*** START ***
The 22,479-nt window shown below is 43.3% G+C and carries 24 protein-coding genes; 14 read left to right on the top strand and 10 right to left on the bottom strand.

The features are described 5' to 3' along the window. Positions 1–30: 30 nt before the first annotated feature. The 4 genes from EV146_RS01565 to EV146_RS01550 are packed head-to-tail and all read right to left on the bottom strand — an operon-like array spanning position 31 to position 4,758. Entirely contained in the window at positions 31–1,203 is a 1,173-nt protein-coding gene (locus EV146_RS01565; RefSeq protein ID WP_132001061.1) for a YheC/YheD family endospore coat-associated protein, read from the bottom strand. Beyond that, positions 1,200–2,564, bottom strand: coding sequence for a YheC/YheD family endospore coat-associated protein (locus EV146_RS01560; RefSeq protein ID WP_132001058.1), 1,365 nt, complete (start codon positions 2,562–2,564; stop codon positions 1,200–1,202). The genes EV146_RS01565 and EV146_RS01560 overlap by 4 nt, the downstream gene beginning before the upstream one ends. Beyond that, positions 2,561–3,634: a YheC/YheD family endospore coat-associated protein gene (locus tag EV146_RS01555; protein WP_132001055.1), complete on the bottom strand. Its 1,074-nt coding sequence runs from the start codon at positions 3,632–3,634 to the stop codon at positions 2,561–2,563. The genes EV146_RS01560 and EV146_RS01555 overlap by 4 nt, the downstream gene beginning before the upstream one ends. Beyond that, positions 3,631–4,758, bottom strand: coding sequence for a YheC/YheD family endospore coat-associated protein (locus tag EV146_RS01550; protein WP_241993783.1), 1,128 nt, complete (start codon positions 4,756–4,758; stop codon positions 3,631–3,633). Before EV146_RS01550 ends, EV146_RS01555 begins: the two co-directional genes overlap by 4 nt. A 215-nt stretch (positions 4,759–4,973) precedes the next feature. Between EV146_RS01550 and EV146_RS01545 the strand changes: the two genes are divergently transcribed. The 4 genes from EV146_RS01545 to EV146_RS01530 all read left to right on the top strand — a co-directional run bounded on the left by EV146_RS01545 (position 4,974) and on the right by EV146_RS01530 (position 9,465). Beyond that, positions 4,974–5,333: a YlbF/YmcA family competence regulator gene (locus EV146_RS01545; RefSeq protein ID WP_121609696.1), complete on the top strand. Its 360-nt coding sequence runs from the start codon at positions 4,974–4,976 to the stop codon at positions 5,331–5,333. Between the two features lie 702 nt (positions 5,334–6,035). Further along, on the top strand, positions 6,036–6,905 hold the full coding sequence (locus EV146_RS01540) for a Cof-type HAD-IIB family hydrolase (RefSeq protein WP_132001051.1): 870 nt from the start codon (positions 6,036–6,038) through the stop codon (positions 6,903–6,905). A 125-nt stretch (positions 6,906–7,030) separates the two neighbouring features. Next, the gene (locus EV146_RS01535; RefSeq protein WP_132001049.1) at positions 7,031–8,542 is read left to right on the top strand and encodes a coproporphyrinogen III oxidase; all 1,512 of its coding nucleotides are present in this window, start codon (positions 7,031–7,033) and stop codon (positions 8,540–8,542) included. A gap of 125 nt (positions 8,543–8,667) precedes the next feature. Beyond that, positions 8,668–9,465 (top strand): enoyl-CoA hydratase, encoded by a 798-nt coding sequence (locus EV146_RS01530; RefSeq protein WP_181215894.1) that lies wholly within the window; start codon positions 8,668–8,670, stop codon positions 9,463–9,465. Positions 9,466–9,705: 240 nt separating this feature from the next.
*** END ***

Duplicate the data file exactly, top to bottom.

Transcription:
The 22,479-nt window shown below is 43.3% G+C and carries 24 protein-coding genes; 14 read left to right on the top strand and 10 right to left on the bottom strand.

The features are described 5' to 3' along the window. Positions 1–30: 30 nt before the first annotated feature. The 4 genes from EV146_RS01565 to EV146_RS01550 are packed head-to-tail and all read right to left on the bottom strand — an operon-like array spanning position 31 to position 4,758. Entirely contained in the window at positions 31–1,203 is a 1,173-nt protein-coding gene (locus EV146_RS01565; RefSeq protein ID WP_132001061.1) for a YheC/YheD family endospore coat-associated protein, read from the bottom strand. Beyond that, positions 1,200–2,564, bottom strand: coding sequence for a YheC/YheD family endospore coat-associated protein (locus EV146_RS01560; RefSeq protein ID WP_132001058.1), 1,365 nt, complete (start codon positions 2,562–2,564; stop codon positions 1,200–1,202). The genes EV146_RS01565 and EV146_RS01560 overlap by 4 nt, the downstream gene beginning before the upstream one ends. Beyond that, positions 2,561–3,634: a YheC/YheD family endospore coat-associated protein gene (locus tag EV146_RS01555; protein WP_132001055.1), complete on the bottom strand. Its 1,074-nt coding sequence runs from the start codon at positions 3,632–3,634 to the stop codon at positions 2,561–2,563. The genes EV146_RS01560 and EV146_RS01555 overlap by 4 nt, the downstream gene beginning before the upstream one ends. Beyond that, positions 3,631–4,758, bottom strand: coding sequence for a YheC/YheD family endospore coat-associated protein (locus tag EV146_RS01550; protein WP_241993783.1), 1,128 nt, complete (start codon positions 4,756–4,758; stop codon positions 3,631–3,633). Before EV146_RS01550 ends, EV146_RS01555 begins: the two co-directional genes overlap by 4 nt. A 215-nt stretch (positions 4,759–4,973) precedes the next feature. Between EV146_RS01550 and EV146_RS01545 the strand changes: the two genes are divergently transcribed. The 4 genes from EV146_RS01545 to EV146_RS01530 all read left to right on the top strand — a co-directional run bounded on the left by EV146_RS01545 (position 4,974) and on the right by EV146_RS01530 (position 9,465). Beyond that, positions 4,974–5,333: a YlbF/YmcA family competence regulator gene (locus EV146_RS01545; RefSeq protein ID WP_121609696.1), complete on the top strand. Its 360-nt coding sequence runs from the start codon at positions 4,974–4,976 to the stop codon at positions 5,331–5,333. Between the two features lie 702 nt (positions 5,334–6,035). Further along, on the top strand, positions 6,036–6,905 hold the full coding sequence (locus EV146_RS01540) for a Cof-type HAD-IIB family hydrolase (RefSeq protein WP_132001051.1): 870 nt from the start codon (positions 6,036–6,038) through the stop codon (positions 6,903–6,905). A 125-nt stretch (positions 6,906–7,030) separates the two neighbouring features. Next, the gene (locus EV146_RS01535; RefSeq protein WP_132001049.1) at positions 7,031–8,542 is read left to right on the top strand and encodes a coproporphyrinogen III oxidase; all 1,512 of its coding nucleotides are present in this window, start codon (positions 7,031–7,033) and stop codon (positions 8,540–8,542) included. A gap of 125 nt (positions 8,543–8,667) precedes the next feature. Beyond that, positions 8,668–9,465 (top strand): enoyl-CoA hydratase, encoded by a 798-nt coding sequence (locus EV146_RS01530; RefSeq protein WP_181215894.1) that lies wholly within the window; start codon positions 8,668–8,670, stop codon positions 9,463–9,465. Positions 9,466–9,705: 240 nt separating this feature from the next.